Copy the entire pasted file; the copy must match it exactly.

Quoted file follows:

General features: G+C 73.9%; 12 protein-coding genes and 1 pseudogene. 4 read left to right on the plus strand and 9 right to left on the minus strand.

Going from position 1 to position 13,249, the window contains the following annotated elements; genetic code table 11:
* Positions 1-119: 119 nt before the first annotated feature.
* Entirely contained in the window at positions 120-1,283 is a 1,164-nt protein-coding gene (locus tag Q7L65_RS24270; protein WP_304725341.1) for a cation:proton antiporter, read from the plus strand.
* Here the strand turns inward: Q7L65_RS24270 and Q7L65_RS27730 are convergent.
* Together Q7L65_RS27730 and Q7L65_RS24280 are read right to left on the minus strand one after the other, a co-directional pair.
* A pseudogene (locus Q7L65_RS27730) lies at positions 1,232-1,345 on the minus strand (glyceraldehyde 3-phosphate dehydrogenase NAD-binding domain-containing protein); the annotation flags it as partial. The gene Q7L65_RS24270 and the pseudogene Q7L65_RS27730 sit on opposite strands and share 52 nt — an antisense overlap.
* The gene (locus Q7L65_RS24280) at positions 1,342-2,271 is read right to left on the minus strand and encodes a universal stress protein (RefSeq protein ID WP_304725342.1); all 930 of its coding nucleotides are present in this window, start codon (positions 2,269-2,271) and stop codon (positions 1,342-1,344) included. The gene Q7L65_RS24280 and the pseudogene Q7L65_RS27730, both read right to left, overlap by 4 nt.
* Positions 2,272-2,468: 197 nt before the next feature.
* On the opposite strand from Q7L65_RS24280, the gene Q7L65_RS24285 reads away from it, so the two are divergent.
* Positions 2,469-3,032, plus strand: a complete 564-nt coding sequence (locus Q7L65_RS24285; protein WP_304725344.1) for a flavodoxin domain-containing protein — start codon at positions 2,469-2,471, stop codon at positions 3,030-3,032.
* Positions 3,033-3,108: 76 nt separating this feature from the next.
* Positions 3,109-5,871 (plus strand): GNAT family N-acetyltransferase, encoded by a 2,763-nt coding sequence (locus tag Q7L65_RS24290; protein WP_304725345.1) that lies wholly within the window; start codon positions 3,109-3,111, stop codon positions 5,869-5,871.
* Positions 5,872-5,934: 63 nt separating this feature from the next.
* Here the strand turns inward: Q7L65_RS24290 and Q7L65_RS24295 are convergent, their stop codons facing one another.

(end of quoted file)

General features: G+C 73.9%; 12 protein-coding genes and 1 pseudogene. 4 read left to right on the plus strand and 9 right to left on the minus strand.

Going from position 1 to position 13,249, the window contains the following annotated elements; genetic code table 11:
* Positions 1-119: 119 nt before the first annotated feature.
* Entirely contained in the window at positions 120-1,283 is a 1,164-nt protein-coding gene (locus tag Q7L65_RS24270; protein WP_304725341.1) for a cation:proton antiporter, read from the plus strand.
* Here the strand turns inward: Q7L65_RS24270 and Q7L65_RS27730 are convergent.
* Together Q7L65_RS27730 and Q7L65_RS24280 are read right to left on the minus strand one after the other, a co-directional pair.
* A pseudogene (locus Q7L65_RS27730) lies at positions 1,232-1,345 on the minus strand (glyceraldehyde 3-phosphate dehydrogenase NAD-binding domain-containing protein); the annotation flags it as partial. The gene Q7L65_RS24270 and the pseudogene Q7L65_RS27730 sit on opposite strands and share 52 nt — an antisense overlap.
* The gene (locus Q7L65_RS24280) at positions 1,342-2,271 is read right to left on the minus strand and encodes a universal stress protein (RefSeq protein ID WP_304725342.1); all 930 of its coding nucleotides are present in this window, start codon (positions 2,269-2,271) and stop codon (positions 1,342-1,344) included. The gene Q7L65_RS24280 and the pseudogene Q7L65_RS27730, both read right to left, overlap by 4 nt.
* Positions 2,272-2,468: 197 nt before the next feature.
* On the opposite strand from Q7L65_RS24280, the gene Q7L65_RS24285 reads away from it, so the two are divergent.
* Positions 2,469-3,032, plus strand: a complete 564-nt coding sequence (locus Q7L65_RS24285; protein WP_304725344.1) for a flavodoxin domain-containing protein — start codon at positions 2,469-2,471, stop codon at positions 3,030-3,032.
* Positions 3,033-3,108: 76 nt separating this feature from the next.
* Positions 3,109-5,871 (plus strand): GNAT family N-acetyltransferase, encoded by a 2,763-nt coding sequence (locus tag Q7L65_RS24290; protein WP_304725345.1) that lies wholly within the window; start codon positions 3,109-3,111, stop codon positions 5,869-5,871.
* Positions 5,872-5,934: 63 nt separating this feature from the next.
* Here the strand turns inward: Q7L65_RS24290 and Q7L65_RS24295 are convergent, their stop codons facing one another.